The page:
8. Since then the Arab League, through its member States, unceasing ly endeavoured by all its means, whether with the Mandatory or with the United Nations, to find a fair and just solution for the problem of Palestine, based on democratic principles and consistent with the provisions of the League of Nations Covenant as well as of the United Nations Charter, a solution which would be lasting and would ensure peace and security in the land leading to prosperity, but such solution invariably conflicted with opposition from Zionists and with their demands as they then started to openly declare their insistence upon a Jewish State and in fact bent upon full preparations with arms and fortifications to impose their own solution by force.
9. When the General Assembly made its recommendations on 29 November 1947 for the solution of the Palestine problem on the basis of partition providing for the establishment of two States, one Arab and one Jewish, with an international regime of trusteeship for the City of Jerusalem, the Arab States expressed the warning that such a solution was prejudicial to the rights of the Arab inhabitants of Palestine to independence and was contradictory to democratic principles and to the League of Nations as well as the United Nations Charter. The Arabs then rejected such a scheme declaring that it was not susceptible of execution by peaceful means and that its imposition by force constituted a threat to peace and security in this area.
The apprehensions of the Arab States proved to be well founded as the disturbances of which they had warned soon swept the country, and armed conflict took place between its two peoples who started to combat against each other and shed each other's blood. Consequently, the United Nations realized the mistake upon which the recommendation of partition was made and turned to search for an outlet.
10. Now that the Mandate over Palestine has come to an end, leaving no legally constituted authority behind in order to administer law and order in the country and afford the necessary and adequate protection to life and property, the Arab States declare as follows:
(a) The right to set up a Government in Palestine pertains to its inhabitants under the principles of self-determination recognized by the Covenant of the League of Nations as well as the United Nations Cliartcr;
(b) Peace and order have been completely upset in Palestine, and, in consequence of Jewish aggression, approximately over a quarter of a million of the Arab population have been compelled to leave their homes and emigrate to neighbouring Arab countries. The prevailing events in Palestine exposed the concealed aggressive intentions of the Zionists and their imperialistic motives, as clearly shown in their acts committed upon those peaceful Arabs and villagers of Deer Yasheen, Tiberias, and other places, as well as by their encroachment upon the building and bodies of the inviolable consular codes, manifested by their attack upon the Consulate in Jerusalem.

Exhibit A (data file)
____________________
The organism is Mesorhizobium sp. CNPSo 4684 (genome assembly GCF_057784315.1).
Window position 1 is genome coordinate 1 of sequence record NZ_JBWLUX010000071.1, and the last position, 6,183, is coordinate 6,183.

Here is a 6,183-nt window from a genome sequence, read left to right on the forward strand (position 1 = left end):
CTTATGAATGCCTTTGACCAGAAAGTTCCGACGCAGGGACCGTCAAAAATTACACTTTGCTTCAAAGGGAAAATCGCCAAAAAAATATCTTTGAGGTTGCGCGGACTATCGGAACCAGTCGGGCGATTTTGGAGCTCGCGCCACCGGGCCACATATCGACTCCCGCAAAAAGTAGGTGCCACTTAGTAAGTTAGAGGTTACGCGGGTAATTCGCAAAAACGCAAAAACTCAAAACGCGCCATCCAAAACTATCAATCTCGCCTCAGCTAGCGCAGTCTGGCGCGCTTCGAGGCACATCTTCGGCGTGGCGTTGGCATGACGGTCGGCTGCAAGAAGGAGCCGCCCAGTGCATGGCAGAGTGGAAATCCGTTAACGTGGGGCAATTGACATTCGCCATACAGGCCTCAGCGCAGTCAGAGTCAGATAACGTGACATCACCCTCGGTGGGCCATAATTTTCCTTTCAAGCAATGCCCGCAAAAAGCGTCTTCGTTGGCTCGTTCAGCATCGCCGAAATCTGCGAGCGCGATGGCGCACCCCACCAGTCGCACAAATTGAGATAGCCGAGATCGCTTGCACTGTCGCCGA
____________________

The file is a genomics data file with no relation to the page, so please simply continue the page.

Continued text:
(c) The Mandatory has already announced that on the termination of the Mandate it will no longer be responsible for the maintenance of lawand order in Palestine except in the camps and areas actually occupied by its forces, and only to the extent necessary for the security of those forces and their withdrawal. This leaves Palestine absolutely without any administrative authority entitled to maintain, and capable of maintaining, a machinery of administration of the country adequate for the purpose of ensuring due protection of life and property. There is further the threat that this lawlessness may spread to the neighbouring Arab States where feeling is already very tense on account of the prevailing conditions in Palestine. The respective members of the Arab League, and as Members of the United Nations at the same time, feel gravely perturbed and deeply concerned over this situation.
(d) It was the sincere wish of the Arab States that the United Nations might succeed in arriving at a fair and just solution of the Palestine problem, thus establishing a lasting peace for the country under the precepts of the democratic principles and in conformity with the Covenant of the League of Nations and the United Nations Charter.
(e) They are responsible in any. . . by virtue of their responsibility as members of the Arab League which is a regional organization within the meaning of Chapter VIII of the Charter of the United Nations. The recent disturbances in Palestine further constitute a serious and direct threat to peace and security within the territories of the Arab States themselves. For these reasons, and considering that the security of Palestine is a sacred trust for them, and out of anxiousness to check the further deterioration of the prevailing conditions and to prevent the spread of disorder and lawlessness into the neighbouring Arab lands, and in order to fill the vacuum created by the termination of the Mandate and the failure to replace it by any legally constituted authority, the Arab Governments find themselves compelled to intervene for the sole purpose of restoring peace and security and establishing law and order in Palestine.
The Arab States recognize that the independence and sovereignty of Palestine which was so far subject to the British Mandate has now, with the termination of the Mandate, become established in fact, and maintain that the lawful inhabitants of Palestine are alone competent and entitled to set up an administration in Palestine for the discharge of all governmental functions without any external interference. As soon as that stage is reached the intervention of the Arab States, which is confined to the restoration of peace and establishment of law and order, shall be put an end to, and the sovereign State of Palestine will be competent in co-operation with the other States members of the Arab League, to take every step for the promotion of the welfare and security of its peoples and territory.
The Governments of the Arab States hereby confirm at this stage the view that had been repeatedly declared by them on previous occasions, such as the London Conference and before the United Nations mainly, the oAly fair and just solution to the problem df Palestine is the creation of United State of Palestine based upon the democratic principles which will enable all its inhabitants to enjoy equality before the law, and which would guarantee to all minorities the safeguards provided for in all democratic constitutional States affording at the same time full protection and free access to Holy Places. The Arab States emphatically and repeatedly declare that their intervention in Palestine has been prQmpted solely by the considerations and for the aims set out above and that they are not inspired by any other motive whatsoever. They are, therefore, confident that their action will receive the support of the United Na!ions as tending to further the aims and ideals of the Unite4 Nations as set out in its Charter.